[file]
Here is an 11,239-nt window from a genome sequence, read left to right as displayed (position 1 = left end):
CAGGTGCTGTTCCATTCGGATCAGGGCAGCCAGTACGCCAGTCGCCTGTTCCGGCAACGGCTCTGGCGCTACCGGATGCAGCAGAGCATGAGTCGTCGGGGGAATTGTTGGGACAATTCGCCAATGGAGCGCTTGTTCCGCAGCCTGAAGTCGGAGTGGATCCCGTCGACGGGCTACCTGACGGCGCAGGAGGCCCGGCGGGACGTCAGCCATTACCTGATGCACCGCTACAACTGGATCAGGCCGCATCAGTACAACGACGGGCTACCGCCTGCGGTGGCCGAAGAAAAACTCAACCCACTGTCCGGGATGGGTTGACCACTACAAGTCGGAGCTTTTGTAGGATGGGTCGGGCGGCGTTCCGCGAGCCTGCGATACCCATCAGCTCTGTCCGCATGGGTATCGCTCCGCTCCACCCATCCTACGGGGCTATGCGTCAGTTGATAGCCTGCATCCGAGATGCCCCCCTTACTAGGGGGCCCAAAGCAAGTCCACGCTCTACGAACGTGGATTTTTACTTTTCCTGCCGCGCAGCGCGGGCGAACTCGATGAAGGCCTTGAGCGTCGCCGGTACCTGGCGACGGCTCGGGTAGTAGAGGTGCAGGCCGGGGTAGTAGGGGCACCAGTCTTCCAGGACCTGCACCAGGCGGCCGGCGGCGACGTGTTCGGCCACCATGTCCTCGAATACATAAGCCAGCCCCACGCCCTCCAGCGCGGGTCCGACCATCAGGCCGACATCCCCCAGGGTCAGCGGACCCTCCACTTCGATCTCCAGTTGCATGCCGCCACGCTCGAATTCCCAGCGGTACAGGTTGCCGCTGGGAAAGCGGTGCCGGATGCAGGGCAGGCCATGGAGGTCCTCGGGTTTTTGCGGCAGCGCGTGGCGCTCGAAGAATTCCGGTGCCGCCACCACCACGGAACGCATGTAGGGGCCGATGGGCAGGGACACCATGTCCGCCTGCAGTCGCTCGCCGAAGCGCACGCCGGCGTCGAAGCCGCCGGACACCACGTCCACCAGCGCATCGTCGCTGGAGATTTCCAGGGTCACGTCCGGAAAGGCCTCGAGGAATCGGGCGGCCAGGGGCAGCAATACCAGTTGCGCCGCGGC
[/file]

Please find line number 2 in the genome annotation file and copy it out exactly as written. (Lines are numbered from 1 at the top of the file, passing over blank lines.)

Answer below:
CAGGTGCTGTTCCATTCGGATCAGGGCAGCCAGTACGCCAGTCGCCTGTTCCGGCAACGGCTCTGGCGCTACCGGATGCAGCAGAGCATGAGTCGTCGGGGGAATTGTTGGGACAATTCGCCAATGGAGCGCTTGTTCCGCAGCCTGAAGTCGGAGTGGATCCCGTCGACGGGCTACCTGACGGCGCAGGAGGCCCGGCGGGACGTCAGCCATTACCTGATGCACCGCTACAACTGGATCAGGCCGCATCAGTACAACGACGGGCTACCGCCTGCGGTGGCCGAAGAAAAACTCAACCCACTGTCCGGGATGGGTTGACCACTACAAGTCGGAGCTTTTGTAGGATGGGTCGGGCGGCGTTCCGCGAGCCTGCGATACCCATCAGCTCTGTCCGCATGGGTATCGCTCCGCTCCACCCATCCTACGGGGCTATGCGTCAGTTGATAGCCTGCATCCGAGATGCCCCCCTTACTAGGGGGCCCAAAGCAAGTCCACGCTCTACGAACGTGGATTTTTACTTTTCCTGCCGCGCAGCGCGGGCGAACTCGATGAAGGCCTTGAGCGTCGCCGGTACCTGGCGACGGCTCGGGTAGTAGAGGTGCAGGCCGGGGTAGTAGGGGCACCAGTCTTCCAGGACCTGCACCAGGCGGCCGGCGGCGACGTGTTCGGCCACCATGTCCTCGAATACATAAGCCAGCCCCACGCCCTCCAGCGCGGGTCCGACCATCAGGCCGACATCCCCCAGGGTCAGCGGACCCTCCACTTCGATCTCCAGTTGCATGCCGCCACGCTCGAATTCCCAGCGGTACAGGTTGCCGCTGGGAAAGCGGTGCCGGATGCAGGGCAGGCCATGGAGGTCCTCGGGTTTTTGCGGCAGCGCGTGGCGCTCGAAGAATTCCGGTGCCGCCACCACCACGGAACGCATGTAGGGGCCGATGGGCAGGGACACCATGTCCGCCTGCAGTCGCTCGCCGAAGCGCACGCCGGCGTCGAAGCCGCCGGACACCACGTCCACCAGCGCATCGTCGCTGGAGATTTCCAGGGTCACGTCCGGAAAGGCCTCGAGGAATCGGGCGGCCAGGGGCAGCAATACCAGTTGCGCCGCGGC